Lucia and her grandfather travel all the way to the very Southern tip of Chile and see penguins. Her grandfather becomes sick so the family all goes together to see the Atacama Desert.
Mariana and the Merchild: A Folk Tale from Chile by Caroline Pitcher, illustrated by Jackie Morris (2000)
Mariana lives by the sea and one night there is a terrible storm. In the morning she finds all sorts of shells and other sea life washed up on shore and covered in seaweed. She brings it all home and realizes there is a baby mermaid mixed in with the bundle of sea items. The merchild’s mother leaves the baby with Mariana and comes back from time to time to help raise the merbaby until the seas calm and it is safe for the child to return to the water.
My Name is Gabriela by Monica Brown, illustrated by John Parra (2005)
This story talks about Gabriela Mistral who was the first Latina woman to win the Nobel Prize for literature. She grew up in Chile loving words and poems. This story is written in both English and Spanish. At the end of the book is more information about her life.
Ode to an Onion: Pablo Neruda and his Muse by Alexandria Giardino, illustrated by Felicita Sala (2018)
This book was inspired by Pablo Neruda’s poem Oda a la Cebolla-Ode to the Onion. The book features Pablo and Matilde working in their garden which inspires his poem. The poem is shared in both Spanish and English at the end of the book along with some information about Pablo Neruda.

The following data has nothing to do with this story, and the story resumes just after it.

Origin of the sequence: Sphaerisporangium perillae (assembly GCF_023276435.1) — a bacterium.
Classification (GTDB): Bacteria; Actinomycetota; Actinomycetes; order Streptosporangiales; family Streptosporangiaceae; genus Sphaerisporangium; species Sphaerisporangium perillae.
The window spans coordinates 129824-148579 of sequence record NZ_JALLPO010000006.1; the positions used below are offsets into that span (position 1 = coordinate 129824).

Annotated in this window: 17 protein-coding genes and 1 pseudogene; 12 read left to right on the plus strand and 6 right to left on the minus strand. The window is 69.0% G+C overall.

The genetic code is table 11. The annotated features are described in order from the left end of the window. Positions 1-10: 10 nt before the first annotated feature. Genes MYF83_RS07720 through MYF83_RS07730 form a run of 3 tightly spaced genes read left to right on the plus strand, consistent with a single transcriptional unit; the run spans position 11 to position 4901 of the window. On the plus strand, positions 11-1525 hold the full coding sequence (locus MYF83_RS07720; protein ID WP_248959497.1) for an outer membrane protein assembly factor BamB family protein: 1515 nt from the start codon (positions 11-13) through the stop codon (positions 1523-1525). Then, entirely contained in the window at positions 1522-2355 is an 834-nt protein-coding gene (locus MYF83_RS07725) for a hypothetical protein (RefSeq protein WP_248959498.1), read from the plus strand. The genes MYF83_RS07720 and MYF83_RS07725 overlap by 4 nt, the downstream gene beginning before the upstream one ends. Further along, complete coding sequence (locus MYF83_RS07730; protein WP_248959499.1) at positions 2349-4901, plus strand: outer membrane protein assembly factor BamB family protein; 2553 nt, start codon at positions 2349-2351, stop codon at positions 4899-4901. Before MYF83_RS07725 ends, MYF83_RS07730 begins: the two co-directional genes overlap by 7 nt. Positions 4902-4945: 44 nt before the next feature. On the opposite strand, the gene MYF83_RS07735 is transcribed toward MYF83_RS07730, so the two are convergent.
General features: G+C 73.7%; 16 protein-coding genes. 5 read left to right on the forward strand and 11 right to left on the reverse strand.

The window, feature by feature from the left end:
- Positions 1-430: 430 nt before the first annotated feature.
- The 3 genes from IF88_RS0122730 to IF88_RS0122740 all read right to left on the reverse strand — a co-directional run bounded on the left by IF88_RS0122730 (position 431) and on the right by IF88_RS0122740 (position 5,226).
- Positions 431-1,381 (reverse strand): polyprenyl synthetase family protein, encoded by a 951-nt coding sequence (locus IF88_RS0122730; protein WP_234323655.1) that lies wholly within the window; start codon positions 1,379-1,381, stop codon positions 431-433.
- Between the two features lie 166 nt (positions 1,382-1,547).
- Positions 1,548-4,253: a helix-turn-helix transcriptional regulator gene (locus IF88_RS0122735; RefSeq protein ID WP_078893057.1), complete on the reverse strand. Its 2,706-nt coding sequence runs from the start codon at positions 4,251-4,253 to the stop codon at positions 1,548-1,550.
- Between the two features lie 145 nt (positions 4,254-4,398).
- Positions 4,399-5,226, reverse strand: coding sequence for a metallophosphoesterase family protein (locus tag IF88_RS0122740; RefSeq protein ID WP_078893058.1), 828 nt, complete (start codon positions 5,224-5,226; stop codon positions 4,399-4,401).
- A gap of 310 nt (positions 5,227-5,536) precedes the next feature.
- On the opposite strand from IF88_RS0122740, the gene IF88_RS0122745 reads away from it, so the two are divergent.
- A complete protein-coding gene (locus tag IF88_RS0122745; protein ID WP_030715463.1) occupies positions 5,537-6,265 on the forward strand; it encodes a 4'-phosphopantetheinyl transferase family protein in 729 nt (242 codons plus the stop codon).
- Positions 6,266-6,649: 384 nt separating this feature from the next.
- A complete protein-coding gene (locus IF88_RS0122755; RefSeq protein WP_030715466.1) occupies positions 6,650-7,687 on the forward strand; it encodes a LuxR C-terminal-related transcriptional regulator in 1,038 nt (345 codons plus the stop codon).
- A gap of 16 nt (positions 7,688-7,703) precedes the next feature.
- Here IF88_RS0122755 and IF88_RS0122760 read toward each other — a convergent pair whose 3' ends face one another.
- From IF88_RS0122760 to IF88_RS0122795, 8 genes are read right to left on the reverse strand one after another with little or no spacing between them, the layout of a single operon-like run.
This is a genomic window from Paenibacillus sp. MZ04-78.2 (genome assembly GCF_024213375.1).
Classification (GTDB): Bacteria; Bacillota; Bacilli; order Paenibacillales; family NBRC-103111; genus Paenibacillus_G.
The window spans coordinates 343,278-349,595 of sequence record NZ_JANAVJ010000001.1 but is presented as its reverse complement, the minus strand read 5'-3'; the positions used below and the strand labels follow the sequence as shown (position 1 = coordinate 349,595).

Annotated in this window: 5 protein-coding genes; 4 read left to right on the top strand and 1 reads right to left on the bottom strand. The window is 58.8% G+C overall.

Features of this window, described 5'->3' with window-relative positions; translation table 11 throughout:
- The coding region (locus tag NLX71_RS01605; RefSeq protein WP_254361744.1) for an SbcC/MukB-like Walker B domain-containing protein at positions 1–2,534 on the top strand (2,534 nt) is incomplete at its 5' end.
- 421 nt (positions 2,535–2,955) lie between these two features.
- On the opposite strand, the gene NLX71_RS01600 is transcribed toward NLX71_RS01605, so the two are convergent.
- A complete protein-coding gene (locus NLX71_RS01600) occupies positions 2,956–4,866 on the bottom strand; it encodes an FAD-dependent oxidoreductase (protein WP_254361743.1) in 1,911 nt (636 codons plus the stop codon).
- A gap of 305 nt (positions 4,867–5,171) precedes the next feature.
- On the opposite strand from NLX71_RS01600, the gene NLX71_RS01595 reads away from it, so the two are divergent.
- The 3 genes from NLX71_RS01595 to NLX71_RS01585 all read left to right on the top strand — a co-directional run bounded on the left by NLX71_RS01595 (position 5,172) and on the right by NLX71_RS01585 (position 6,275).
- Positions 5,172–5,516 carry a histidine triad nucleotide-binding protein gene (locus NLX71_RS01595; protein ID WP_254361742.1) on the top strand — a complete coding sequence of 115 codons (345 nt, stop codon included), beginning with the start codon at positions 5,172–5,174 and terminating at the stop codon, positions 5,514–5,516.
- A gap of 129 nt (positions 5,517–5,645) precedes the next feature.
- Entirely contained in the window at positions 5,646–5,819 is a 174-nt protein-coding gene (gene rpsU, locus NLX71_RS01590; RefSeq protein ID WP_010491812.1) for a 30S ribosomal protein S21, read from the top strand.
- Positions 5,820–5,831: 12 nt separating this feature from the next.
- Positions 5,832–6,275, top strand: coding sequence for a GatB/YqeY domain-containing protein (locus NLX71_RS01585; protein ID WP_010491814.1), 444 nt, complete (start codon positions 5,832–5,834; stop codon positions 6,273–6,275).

Pablo Neruda: Poet of the People by Monica Brown, illustrated by Julie Paschkis (2011)
Pablo Neruda’s name was originally Neftalí and he changed it when he grew up to be a poet. He started writing about Chile and all the things that make the country so special. When he saw the hard life of the coal miners he began to fight for justice for them. At the end of the book is more information about Pablo Neruda.
Pen Pal for Max by Gloria Rand, illustrated by Ted Rand (2005)
Max’s father works in a vineyard. When Max learns that some grapes are destined for the US he sends along a note looking for a penpal. After several weeks he finally receives a letter, but it is in English which he cannot read. The owner of the vineyard reads English and translates the letter for Max. Max learns about Maggie and the two begin to write letters back and forth. One day there is a special surprise waiting for Max and his classmates at school.